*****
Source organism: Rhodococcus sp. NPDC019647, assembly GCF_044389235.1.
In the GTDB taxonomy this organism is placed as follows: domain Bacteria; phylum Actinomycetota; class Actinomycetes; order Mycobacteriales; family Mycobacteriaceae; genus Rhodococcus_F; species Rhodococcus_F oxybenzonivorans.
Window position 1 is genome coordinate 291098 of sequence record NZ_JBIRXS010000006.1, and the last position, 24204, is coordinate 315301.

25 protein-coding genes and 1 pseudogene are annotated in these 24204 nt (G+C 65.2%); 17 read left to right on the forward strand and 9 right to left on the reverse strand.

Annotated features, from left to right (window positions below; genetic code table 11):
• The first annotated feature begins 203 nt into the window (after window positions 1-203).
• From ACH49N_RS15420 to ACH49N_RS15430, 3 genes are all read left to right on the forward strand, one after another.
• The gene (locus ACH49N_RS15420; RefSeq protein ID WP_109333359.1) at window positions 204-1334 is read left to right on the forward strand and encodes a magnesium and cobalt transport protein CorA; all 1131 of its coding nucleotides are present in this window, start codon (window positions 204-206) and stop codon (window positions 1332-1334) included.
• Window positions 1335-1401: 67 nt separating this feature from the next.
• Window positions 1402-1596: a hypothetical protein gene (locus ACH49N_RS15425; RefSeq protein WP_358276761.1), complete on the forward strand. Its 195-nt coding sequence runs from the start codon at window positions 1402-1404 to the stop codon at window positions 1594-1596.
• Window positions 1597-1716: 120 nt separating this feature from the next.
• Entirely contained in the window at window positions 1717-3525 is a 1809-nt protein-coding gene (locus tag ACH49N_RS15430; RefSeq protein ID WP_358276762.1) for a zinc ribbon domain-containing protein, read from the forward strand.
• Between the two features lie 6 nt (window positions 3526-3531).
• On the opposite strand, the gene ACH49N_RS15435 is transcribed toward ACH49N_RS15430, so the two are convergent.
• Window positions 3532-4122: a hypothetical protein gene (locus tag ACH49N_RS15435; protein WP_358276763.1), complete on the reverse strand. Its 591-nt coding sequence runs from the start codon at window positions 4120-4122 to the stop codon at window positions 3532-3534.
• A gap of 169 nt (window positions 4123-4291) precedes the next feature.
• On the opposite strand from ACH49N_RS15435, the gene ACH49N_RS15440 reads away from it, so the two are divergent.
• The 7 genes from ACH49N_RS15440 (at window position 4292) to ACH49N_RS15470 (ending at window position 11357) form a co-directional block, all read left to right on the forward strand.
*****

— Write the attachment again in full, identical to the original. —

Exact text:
Source organism: Rhodococcus sp. NPDC019647, assembly GCF_044389235.1.
In the GTDB taxonomy this organism is placed as follows: domain Bacteria; phylum Actinomycetota; class Actinomycetes; order Mycobacteriales; family Mycobacteriaceae; genus Rhodococcus_F; species Rhodococcus_F oxybenzonivorans.
Window position 1 is genome coordinate 291098 of sequence record NZ_JBIRXS010000006.1, and the last position, 24204, is coordinate 315301.

25 protein-coding genes and 1 pseudogene are annotated in these 24204 nt (G+C 65.2%); 17 read left to right on the forward strand and 9 right to left on the reverse strand.

Annotated features, from left to right (window positions below; genetic code table 11):
• The first annotated feature begins 203 nt into the window (after window positions 1-203).
• From ACH49N_RS15420 to ACH49N_RS15430, 3 genes are all read left to right on the forward strand, one after another.
• The gene (locus ACH49N_RS15420; RefSeq protein ID WP_109333359.1) at window positions 204-1334 is read left to right on the forward strand and encodes a magnesium and cobalt transport protein CorA; all 1131 of its coding nucleotides are present in this window, start codon (window positions 204-206) and stop codon (window positions 1332-1334) included.
• Window positions 1335-1401: 67 nt separating this feature from the next.
• Window positions 1402-1596: a hypothetical protein gene (locus ACH49N_RS15425; RefSeq protein WP_358276761.1), complete on the forward strand. Its 195-nt coding sequence runs from the start codon at window positions 1402-1404 to the stop codon at window positions 1594-1596.
• Window positions 1597-1716: 120 nt separating this feature from the next.
• Entirely contained in the window at window positions 1717-3525 is a 1809-nt protein-coding gene (locus tag ACH49N_RS15430; RefSeq protein ID WP_358276762.1) for a zinc ribbon domain-containing protein, read from the forward strand.
• Between the two features lie 6 nt (window positions 3526-3531).
• On the opposite strand, the gene ACH49N_RS15435 is transcribed toward ACH49N_RS15430, so the two are convergent.
• Window positions 3532-4122: a hypothetical protein gene (locus tag ACH49N_RS15435; protein WP_358276763.1), complete on the reverse strand. Its 591-nt coding sequence runs from the start codon at window positions 4120-4122 to the stop codon at window positions 3532-3534.
• A gap of 169 nt (window positions 4123-4291) precedes the next feature.
• On the opposite strand from ACH49N_RS15435, the gene ACH49N_RS15440 reads away from it, so the two are divergent.
• The 7 genes from ACH49N_RS15440 (at window position 4292) to ACH49N_RS15470 (ending at window position 11357) form a co-directional block, all read left to right on the forward strand.